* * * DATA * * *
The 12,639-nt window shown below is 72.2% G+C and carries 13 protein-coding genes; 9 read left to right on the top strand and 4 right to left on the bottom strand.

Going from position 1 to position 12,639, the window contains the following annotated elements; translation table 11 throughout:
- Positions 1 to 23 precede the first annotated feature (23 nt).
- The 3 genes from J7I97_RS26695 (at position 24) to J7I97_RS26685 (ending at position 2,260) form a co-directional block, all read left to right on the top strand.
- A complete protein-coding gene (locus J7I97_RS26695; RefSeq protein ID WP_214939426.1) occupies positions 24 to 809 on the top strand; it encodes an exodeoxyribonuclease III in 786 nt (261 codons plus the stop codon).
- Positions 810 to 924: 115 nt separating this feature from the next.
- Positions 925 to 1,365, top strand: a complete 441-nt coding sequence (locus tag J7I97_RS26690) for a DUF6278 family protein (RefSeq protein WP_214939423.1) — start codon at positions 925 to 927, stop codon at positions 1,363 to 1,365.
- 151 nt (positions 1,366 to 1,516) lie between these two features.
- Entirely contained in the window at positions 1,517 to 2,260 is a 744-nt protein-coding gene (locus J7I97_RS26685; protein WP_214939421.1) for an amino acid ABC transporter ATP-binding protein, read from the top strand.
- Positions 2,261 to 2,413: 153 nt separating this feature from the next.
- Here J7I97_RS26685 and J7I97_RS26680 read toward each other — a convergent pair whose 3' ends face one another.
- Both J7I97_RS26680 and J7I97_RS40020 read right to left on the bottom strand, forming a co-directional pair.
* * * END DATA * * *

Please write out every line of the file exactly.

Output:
The 12,639-nt window shown below is 72.2% G+C and carries 13 protein-coding genes; 9 read left to right on the top strand and 4 right to left on the bottom strand.

Going from position 1 to position 12,639, the window contains the following annotated elements; translation table 11 throughout:
- Positions 1 to 23 precede the first annotated feature (23 nt).
- The 3 genes from J7I97_RS26695 (at position 24) to J7I97_RS26685 (ending at position 2,260) form a co-directional block, all read left to right on the top strand.
- A complete protein-coding gene (locus J7I97_RS26695; RefSeq protein ID WP_214939426.1) occupies positions 24 to 809 on the top strand; it encodes an exodeoxyribonuclease III in 786 nt (261 codons plus the stop codon).
- Positions 810 to 924: 115 nt separating this feature from the next.
- Positions 925 to 1,365, top strand: a complete 441-nt coding sequence (locus tag J7I97_RS26690) for a DUF6278 family protein (RefSeq protein WP_214939423.1) — start codon at positions 925 to 927, stop codon at positions 1,363 to 1,365.
- 151 nt (positions 1,366 to 1,516) lie between these two features.
- Entirely contained in the window at positions 1,517 to 2,260 is a 744-nt protein-coding gene (locus J7I97_RS26685; protein WP_214939421.1) for an amino acid ABC transporter ATP-binding protein, read from the top strand.
- Positions 2,261 to 2,413: 153 nt separating this feature from the next.
- Here J7I97_RS26685 and J7I97_RS26680 read toward each other — a convergent pair whose 3' ends face one another.
- Both J7I97_RS26680 and J7I97_RS40020 read right to left on the bottom strand, forming a co-directional pair.